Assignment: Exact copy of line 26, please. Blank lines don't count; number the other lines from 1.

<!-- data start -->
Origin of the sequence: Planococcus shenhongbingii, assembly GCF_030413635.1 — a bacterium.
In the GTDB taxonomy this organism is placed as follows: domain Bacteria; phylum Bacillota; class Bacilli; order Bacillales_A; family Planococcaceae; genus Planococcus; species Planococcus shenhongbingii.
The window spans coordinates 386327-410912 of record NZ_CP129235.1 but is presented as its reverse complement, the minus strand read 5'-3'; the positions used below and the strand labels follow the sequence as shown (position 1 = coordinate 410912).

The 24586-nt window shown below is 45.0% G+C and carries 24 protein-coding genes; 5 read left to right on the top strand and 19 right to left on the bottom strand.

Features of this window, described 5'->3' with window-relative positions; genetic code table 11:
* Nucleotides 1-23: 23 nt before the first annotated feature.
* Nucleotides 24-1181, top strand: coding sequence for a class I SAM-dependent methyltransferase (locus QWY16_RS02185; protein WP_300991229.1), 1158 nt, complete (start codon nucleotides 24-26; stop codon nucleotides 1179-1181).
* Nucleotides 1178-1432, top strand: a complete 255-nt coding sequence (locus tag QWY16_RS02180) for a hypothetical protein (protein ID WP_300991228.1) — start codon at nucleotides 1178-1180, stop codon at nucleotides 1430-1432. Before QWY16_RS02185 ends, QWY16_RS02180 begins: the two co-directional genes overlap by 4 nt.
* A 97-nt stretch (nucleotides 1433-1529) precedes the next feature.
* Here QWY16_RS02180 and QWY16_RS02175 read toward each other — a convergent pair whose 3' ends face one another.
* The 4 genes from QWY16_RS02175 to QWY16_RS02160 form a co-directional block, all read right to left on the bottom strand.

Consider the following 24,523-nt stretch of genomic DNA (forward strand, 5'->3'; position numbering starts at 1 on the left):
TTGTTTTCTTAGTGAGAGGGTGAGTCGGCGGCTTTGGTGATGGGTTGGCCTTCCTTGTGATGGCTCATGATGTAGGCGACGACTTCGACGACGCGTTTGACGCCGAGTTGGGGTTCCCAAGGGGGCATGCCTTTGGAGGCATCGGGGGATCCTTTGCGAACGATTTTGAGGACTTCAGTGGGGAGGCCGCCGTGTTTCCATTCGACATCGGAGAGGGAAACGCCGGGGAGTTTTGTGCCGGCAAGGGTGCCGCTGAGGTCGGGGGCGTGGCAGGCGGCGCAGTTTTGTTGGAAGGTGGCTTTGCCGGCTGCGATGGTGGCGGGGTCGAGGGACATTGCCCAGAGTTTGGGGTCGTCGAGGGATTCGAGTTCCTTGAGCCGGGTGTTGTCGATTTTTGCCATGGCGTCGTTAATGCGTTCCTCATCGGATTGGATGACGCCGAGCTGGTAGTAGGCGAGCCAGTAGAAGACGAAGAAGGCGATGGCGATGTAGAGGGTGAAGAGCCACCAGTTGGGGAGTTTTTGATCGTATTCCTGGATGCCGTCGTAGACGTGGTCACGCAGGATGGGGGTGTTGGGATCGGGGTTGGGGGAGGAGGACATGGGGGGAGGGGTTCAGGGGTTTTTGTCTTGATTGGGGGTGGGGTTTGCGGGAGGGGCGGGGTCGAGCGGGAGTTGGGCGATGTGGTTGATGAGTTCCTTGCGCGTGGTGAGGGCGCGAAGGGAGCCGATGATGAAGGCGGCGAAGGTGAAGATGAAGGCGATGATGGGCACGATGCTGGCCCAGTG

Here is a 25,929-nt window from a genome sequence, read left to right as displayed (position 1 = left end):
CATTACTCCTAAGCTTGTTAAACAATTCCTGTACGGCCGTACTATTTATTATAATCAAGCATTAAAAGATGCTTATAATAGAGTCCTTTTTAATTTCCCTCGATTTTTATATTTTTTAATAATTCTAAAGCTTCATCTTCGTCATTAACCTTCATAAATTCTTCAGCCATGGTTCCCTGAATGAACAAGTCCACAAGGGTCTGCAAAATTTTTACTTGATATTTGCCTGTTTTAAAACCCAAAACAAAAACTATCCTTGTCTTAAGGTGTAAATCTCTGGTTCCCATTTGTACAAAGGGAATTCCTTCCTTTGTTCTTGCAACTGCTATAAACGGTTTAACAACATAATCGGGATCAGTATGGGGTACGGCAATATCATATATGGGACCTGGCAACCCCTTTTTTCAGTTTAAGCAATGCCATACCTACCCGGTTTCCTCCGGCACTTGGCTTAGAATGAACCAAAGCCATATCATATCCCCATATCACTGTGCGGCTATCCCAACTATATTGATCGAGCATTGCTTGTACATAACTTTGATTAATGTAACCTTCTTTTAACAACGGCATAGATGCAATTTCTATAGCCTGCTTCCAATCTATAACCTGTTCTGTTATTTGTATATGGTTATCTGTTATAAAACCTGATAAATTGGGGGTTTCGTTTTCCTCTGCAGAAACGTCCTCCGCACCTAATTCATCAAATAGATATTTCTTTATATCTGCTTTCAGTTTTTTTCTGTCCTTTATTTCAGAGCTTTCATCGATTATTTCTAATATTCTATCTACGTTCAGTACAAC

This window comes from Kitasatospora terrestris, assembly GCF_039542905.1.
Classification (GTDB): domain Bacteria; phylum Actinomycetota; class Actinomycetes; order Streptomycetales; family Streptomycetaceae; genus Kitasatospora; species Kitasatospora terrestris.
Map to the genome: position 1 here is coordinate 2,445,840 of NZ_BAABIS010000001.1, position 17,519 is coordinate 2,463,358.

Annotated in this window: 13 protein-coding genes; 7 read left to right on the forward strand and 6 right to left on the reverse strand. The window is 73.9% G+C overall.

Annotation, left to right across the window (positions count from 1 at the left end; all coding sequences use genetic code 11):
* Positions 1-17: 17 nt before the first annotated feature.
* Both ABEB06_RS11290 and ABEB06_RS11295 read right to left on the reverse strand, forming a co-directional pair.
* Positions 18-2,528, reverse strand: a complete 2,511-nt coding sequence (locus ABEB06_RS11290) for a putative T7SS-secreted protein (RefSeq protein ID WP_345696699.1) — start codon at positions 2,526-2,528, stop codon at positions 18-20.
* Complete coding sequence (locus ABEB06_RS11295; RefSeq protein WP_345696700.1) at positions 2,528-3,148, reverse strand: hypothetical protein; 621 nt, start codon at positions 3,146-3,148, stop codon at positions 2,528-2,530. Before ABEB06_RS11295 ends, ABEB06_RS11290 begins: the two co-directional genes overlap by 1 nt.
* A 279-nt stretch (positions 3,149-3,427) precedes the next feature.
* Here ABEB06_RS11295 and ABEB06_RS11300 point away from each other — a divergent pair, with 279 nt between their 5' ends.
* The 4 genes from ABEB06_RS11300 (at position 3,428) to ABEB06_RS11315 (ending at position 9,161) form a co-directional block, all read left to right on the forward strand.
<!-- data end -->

* Here ABEB06_RS11295 and ABEB06_RS11300 point away from each other — a divergent pair, with 279 nt between their 5' ends.